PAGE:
Puyallup plans to purchase 24 acres of a former daffodil farm, which for years has been at the center of a land-use battle that’s still tied up in court.
The Puyallup City Council voted 6-0 Tuesday night on an agreement to buy the land. Mayor John Knutsen abstained.
City Manager Kevin Yamamoto said the city will work to finalize the $3.75 million purchase from farmer Neil Van Lierop by the end of the year. At that point, Yamamoto said, the city will keep 18 acres — valued at $2.5 million — and resell the remaining 6 acres to the nonprofit Step By Step for $1.25 million.
The nonprofit already planned to buy some of the farmland from Van Lierop, a lifelong farmer in the Puyallup Valley who closed his bulb farm in 2013. Step by Step is an 18-year-old organization that helps at-risk mothers support healthy babies from pregnancy through infancy.
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Tuesday’s vote came at the end of the regular council meeting, after the council recessed into executive session for about 45 minutes. When council members emerged, they announced the agreement that some had worked toward for years.
“I’m very happy to make this vote tonight,” said Councilman John Palmer, who has long advocated for purchasing land from the Van Lierops for parks or open space. “It’s a win for Step By Step, it’s a win for the Van Lierop family, and it’s a win for the citizens of Puyallup.”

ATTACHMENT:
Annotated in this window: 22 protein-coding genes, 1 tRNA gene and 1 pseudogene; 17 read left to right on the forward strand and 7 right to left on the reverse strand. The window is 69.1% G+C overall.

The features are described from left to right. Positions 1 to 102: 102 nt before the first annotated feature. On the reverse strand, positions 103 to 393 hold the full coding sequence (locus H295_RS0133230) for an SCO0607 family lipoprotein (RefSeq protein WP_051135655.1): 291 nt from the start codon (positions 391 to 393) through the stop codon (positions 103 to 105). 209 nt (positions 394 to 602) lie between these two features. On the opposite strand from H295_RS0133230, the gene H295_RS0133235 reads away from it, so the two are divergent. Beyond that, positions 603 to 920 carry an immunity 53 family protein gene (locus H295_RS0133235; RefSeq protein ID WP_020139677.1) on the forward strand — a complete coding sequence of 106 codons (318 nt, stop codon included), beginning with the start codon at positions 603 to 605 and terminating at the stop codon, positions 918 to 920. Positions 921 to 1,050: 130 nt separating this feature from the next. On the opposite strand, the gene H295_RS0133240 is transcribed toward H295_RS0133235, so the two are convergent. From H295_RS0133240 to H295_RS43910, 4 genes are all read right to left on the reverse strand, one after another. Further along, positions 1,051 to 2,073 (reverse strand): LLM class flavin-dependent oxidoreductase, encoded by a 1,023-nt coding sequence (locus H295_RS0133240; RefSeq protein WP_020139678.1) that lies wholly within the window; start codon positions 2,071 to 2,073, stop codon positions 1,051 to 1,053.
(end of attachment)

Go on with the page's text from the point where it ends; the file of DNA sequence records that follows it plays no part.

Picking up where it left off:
Palmer added that the city intends to pursue a new park on the property that will likely be named in honor of Van Lierop.
Councilman Steve Vermillion said he was pleased to honor the well-respected farmer and his family, but he denounced the “trauma” imposed on the Van Lierops by the years-long, contentious process that preceded Tuesday’s vote. The process included a rezone, moratoriums and land-use changes that triggered a lawsuit by a Seattle-based developer.
“It’s time the Van Lierops be recognized,” Vermillion said.
Councilman John Hopkins applauded Krista Linden, Step By Step’s founder and executive director, for ushering the agreement.
“This was a very friendly deal,” Hopkins said. “She encouraged us to put this together.”
Part of the Van Lierop property, separate from the deal approved Tuesday, remains under the cloud of a lawsuit filed last year by Seattle real estate firm Schnitzer West. The firm previously had secured a contract with Van Lierop to buy some of his land and build a 470,000-square-foot warehouse project there.
Schnitzer sued the city in Pierce County Superior Court challenging an ordinance adopted in the spring of 2014. The ordinance added stringent development standards to the property near East Pioneer Avenue and Shaw Road.
Schnitzer claims Puyallup officials imposed an emergency moratorium to halt its project and passed the new rules “with the explicit intent to frustrate and prevent” developing land that had been clearly designated for industrial growth.